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June 21, 1976

Studies of the Hypothalamus and the Pitultary Gland: With Special Reference to the Effects of Transection of the Pituitary Stalk

Author Affiliations

The University of British Columbia Vancouver

JAMA. 1976;235(25):2771. doi:10.1001/jama.1976.03260510059038

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In a difficult field, the present volume offers a superb summary of the findings of two senior researchers who worked for 25 years at the Nuffield Institute for Medical Research at Oxford, and in the Department of Neuropathology at the University of London. The illustrations alone could carry the story, so exceptional are they.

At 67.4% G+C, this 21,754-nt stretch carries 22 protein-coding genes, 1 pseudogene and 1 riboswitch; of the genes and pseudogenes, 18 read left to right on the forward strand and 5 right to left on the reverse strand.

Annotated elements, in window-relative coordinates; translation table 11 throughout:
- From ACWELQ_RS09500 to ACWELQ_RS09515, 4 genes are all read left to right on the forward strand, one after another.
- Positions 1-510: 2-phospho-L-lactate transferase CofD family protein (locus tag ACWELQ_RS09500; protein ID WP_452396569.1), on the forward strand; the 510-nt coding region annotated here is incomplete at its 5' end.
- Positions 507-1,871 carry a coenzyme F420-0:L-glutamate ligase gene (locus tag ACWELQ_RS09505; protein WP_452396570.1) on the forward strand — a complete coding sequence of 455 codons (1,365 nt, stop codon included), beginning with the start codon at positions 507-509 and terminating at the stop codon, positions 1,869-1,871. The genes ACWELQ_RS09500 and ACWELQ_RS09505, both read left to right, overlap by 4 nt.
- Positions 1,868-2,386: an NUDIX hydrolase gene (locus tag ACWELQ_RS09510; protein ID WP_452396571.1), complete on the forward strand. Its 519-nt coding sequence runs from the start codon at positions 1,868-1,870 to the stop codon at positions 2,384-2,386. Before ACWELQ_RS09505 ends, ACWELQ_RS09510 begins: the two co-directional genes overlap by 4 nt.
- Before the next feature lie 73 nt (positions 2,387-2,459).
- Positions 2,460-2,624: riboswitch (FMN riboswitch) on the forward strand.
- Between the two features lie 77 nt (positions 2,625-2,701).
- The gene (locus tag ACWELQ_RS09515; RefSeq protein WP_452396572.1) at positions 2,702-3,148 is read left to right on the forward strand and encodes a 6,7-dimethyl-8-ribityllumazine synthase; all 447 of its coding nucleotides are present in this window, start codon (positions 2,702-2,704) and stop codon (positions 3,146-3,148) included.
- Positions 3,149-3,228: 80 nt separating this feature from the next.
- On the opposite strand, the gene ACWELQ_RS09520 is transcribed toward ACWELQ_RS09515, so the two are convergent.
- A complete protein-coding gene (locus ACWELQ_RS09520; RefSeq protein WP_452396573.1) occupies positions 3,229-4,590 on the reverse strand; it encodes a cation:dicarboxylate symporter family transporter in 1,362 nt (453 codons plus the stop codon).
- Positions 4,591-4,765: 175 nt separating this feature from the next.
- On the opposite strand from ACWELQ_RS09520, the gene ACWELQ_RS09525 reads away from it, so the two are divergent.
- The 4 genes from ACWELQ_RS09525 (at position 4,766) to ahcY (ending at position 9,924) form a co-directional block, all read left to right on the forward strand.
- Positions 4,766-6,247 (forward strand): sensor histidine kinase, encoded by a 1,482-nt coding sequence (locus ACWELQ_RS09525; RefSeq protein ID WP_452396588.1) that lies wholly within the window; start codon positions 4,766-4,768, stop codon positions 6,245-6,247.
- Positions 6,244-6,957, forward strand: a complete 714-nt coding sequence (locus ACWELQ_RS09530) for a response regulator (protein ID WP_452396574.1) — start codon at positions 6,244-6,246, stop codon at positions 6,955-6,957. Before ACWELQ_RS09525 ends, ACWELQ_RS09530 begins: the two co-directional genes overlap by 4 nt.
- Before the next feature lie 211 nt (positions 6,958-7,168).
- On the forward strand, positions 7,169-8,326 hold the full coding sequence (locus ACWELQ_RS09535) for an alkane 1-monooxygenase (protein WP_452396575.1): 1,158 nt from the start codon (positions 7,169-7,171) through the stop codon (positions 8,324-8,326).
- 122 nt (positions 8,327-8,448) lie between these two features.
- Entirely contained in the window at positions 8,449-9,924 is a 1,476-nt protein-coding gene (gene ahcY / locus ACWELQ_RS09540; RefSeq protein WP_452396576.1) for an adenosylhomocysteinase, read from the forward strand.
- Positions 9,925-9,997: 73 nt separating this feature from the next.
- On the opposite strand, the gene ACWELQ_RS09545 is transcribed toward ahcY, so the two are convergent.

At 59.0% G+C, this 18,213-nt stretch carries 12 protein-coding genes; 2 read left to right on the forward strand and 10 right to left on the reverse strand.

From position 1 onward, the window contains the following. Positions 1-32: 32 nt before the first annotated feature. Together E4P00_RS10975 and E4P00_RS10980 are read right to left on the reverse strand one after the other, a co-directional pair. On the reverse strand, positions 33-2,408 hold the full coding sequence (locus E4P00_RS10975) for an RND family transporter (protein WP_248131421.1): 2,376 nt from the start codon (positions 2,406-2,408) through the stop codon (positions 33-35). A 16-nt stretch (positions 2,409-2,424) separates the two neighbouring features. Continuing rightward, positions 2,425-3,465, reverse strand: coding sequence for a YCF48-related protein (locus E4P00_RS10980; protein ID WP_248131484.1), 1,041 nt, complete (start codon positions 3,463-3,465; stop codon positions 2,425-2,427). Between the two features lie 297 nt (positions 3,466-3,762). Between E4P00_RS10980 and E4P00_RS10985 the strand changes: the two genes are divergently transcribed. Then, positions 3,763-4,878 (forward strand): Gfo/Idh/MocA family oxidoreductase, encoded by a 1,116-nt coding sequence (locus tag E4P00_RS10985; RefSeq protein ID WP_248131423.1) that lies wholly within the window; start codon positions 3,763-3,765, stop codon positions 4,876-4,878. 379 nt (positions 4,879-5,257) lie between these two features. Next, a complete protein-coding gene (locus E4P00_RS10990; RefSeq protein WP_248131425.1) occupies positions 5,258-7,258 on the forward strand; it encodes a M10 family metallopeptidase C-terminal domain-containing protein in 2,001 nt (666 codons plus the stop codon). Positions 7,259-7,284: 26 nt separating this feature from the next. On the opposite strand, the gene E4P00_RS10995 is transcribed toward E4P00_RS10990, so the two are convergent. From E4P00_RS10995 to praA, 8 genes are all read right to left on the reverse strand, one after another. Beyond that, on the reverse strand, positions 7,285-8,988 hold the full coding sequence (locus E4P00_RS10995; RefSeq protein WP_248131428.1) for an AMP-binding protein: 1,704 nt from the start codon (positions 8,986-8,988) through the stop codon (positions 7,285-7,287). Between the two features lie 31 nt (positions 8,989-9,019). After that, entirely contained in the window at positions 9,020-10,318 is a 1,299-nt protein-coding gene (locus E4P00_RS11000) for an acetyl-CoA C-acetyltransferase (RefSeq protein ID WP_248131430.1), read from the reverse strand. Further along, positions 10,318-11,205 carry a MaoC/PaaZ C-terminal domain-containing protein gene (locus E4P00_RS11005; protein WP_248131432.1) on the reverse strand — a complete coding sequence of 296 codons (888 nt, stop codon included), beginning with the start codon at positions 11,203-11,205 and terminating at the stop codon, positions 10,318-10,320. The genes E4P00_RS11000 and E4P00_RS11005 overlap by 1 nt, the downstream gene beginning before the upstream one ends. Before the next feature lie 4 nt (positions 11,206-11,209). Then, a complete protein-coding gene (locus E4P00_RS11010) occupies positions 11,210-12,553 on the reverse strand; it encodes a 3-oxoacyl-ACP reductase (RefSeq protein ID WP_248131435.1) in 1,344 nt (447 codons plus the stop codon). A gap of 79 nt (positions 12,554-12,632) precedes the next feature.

The work has the additional merit of dealing with normal and pathological states in a wide variety of animals as well as in humans. The techniques used to trace the two groups of portal vessels (not a single system as we once thought) are highly refined in the hands of two veterans schooled in the intricacies of vascular shunts. The cytological changes following interruption of the stalk are well documented, but a surprising thing is the wealth of regenerating nerve fibers to be found some time after the hypthalamo-hypophysial tract has been cut.

A good bibliography